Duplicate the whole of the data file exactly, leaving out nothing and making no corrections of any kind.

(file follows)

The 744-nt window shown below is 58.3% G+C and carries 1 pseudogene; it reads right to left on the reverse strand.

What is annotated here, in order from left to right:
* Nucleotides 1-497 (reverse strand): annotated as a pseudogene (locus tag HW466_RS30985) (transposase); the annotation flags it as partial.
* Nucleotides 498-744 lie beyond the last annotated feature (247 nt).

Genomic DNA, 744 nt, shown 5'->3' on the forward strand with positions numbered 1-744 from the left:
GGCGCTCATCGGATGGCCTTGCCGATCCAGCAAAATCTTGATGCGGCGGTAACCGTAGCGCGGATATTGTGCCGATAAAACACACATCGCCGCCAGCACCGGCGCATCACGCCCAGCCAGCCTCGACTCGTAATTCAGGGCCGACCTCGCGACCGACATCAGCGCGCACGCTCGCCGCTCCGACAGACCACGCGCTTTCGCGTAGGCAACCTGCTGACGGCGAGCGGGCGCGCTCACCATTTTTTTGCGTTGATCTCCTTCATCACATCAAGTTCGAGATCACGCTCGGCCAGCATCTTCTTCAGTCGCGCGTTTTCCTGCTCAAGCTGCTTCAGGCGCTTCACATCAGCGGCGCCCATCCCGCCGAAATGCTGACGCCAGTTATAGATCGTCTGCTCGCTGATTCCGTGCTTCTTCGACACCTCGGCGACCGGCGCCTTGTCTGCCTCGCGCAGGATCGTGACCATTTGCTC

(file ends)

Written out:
The 744-nt window shown below is 58.3% G+C and carries 1 pseudogene; it reads right to left on the reverse strand.

What is annotated here, in order from left to right:
* Nucleotides 1-497 (reverse strand): annotated as a pseudogene (locus tag HW466_RS30985) (transposase); the annotation flags it as partial.
* Nucleotides 498-744 lie beyond the last annotated feature (247 nt).

Genomic DNA, 744 nt, shown 5'->3' on the forward strand with positions numbered 1-744 from the left:
GGCGCTCATCGGATGGCCTTGCCGATCCAGCAAAATCTTGATGCGGCGGTAACCGTAGCGCGGATATTGTGCCGATAAAACACACATCGCCGCCAGCACCGGCGCATCACGCCCAGCCAGCCTCGACTCGTAATTCAGGGCCGACCTCGCGACCGACATCAGCGCGCACGCTCGCCGCTCCGACAGACCACGCGCTTTCGCGTAGGCAACCTGCTGACGGCGAGCGGGCGCGCTCACCATTTTTTTGCGTTGATCTCCTTCATCACATCAAGTTCGAGATCACGCTCGGCCAGCATCTTCTTCAGTCGCGCGTTTTCCTGCTCAAGCTGCTTCAGGCGCTTCACATCAGCGGCGCCCATCCCGCCGAAATGCTGACGCCAGTTATAGATCGTCTGCTCGCTGATTCCGTGCTTCTTCGACACCTCGGCGACCGGCGCCTTGTCTGCCTCGCGCAGGATCGTGACCATTTGCTC